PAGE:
Science supporting the use of puberty blockers in children is of “very low” quality, the report suggests
Science supporting the use of puberty blockers in children over gender identity concerns is of ‘very low’ quality, report suggests
- Evidence supporting the use of puberty blockers is low quality, review says
- Studies on the subject were small and “subject to bias,” the analysis found
- Puberty blockers stop the rise of sex hormones that lead to the onset of menstruation
Evidence supporting the use of puberty blockers in children struggling with their gender identity is of “very low” quality, according to a review of the health authorities.
The National Institute of Health and Care Excellence (Nice) said the few studies on this topic were small and “subject to bias and confusion.”
Puberty blockers stop the rise of sex hormones that lead, for example, to the development of breasts and menstruation.
Evidence supporting the use of puberty blockers in children struggling with their gender identity is of ‘very low’ quality, according to a health authority review
The analysis looked at studies comparing use of the blockers with psychological support, social transition to preferred gender through changing pronouns or wearing different types of clothing, or no intervention at all.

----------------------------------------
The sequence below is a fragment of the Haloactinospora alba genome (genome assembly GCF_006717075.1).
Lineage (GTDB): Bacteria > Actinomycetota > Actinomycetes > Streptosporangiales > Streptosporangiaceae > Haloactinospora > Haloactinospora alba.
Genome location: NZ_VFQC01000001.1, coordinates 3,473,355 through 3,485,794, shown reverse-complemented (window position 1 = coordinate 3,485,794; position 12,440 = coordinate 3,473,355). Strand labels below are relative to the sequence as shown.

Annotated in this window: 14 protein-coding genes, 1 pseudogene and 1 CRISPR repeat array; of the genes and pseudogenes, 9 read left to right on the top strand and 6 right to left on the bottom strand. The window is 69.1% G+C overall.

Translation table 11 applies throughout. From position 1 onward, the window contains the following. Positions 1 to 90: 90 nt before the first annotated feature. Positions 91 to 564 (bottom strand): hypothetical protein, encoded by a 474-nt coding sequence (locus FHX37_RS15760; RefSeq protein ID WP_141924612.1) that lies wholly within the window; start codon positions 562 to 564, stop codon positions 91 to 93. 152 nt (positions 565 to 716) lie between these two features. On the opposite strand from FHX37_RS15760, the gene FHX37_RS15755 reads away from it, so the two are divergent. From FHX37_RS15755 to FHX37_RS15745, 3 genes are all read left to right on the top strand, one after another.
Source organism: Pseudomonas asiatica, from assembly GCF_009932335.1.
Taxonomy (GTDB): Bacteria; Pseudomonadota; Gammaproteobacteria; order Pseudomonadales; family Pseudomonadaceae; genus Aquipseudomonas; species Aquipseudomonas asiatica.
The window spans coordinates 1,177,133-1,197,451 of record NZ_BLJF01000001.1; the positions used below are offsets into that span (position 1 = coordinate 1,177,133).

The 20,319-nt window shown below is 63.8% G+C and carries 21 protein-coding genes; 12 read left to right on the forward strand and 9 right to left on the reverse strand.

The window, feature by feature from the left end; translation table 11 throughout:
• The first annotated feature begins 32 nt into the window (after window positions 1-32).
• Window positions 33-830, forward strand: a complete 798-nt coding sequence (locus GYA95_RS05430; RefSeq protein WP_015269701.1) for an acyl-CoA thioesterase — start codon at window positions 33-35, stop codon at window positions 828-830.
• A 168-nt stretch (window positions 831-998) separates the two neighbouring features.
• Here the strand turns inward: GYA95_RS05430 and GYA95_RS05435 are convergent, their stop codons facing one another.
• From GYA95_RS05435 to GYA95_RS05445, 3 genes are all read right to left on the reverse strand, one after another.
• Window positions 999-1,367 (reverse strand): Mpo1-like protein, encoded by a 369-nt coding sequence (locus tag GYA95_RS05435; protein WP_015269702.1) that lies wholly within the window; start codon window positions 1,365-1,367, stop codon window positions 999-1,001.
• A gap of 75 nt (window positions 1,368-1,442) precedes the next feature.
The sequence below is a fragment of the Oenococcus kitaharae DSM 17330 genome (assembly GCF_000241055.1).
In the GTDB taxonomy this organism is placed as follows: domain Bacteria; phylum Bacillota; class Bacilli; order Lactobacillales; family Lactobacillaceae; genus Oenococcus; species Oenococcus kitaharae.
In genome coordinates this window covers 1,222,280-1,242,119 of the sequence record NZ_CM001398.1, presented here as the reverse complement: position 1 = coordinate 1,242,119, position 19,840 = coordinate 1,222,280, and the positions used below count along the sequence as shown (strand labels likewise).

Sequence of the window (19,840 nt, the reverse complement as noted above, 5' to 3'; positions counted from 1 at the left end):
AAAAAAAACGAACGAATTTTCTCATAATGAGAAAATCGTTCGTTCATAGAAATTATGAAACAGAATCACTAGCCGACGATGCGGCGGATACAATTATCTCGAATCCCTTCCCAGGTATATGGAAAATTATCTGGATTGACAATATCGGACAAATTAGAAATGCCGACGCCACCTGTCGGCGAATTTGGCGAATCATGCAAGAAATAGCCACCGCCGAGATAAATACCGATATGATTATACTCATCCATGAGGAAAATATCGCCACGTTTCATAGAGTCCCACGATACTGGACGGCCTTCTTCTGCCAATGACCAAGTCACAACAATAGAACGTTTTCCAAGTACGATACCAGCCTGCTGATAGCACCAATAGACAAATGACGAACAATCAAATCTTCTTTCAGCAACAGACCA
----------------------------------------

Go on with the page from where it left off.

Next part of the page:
But Nice found that it was difficult to draw conclusions from existing studies because of the way they were designed.
Most had few subjects and had no groups undergoing no treatment at all – which is usually used to determine the true effect of a drug.
The analysis is part of NHS England’s study of gender identity services for young people.
The Nice review says, “The aim is to alleviate the distress associated with the development of secondary sex characteristics, allowing time for ongoing discussion and exploration of gender identity before deciding whether to take fewer reversible steps.”
The existing studies were ‘all small’ and did not include control groups, which are used to directly compare the effect of different treatments.
Some have not described the other physical and mental health problems a young person may have in addition to gender dysphoria.
Experts have argued that conducting higher quality controlled studies can be difficult because of the potential impact that withholding treatment from a group can have on their mental health.
Nice accepted this, but said offering psychological support could “reduce ethical concerns in future studies.”
Nice also considered the use of cross-sex hormone, which people can use to initiate the physical transition to their identified gender.
The quality of the evidence showing their clinical effectiveness and safety was also of ‘very low’ quality.
Nice said, “Any potential benefits of sex-confirming hormones must be weighed against the largely unknown long-term safety profile of these treatments in children and adolescents with gender dysphoria.” The documents were prepared by Nice in October 2020 and will aid in Dr Hilary Cass’s independent investigation into the NHS’s gender identity services for children and young people.
Neither assessment contains recommendations, and both constitute advice rather than formal guidelines.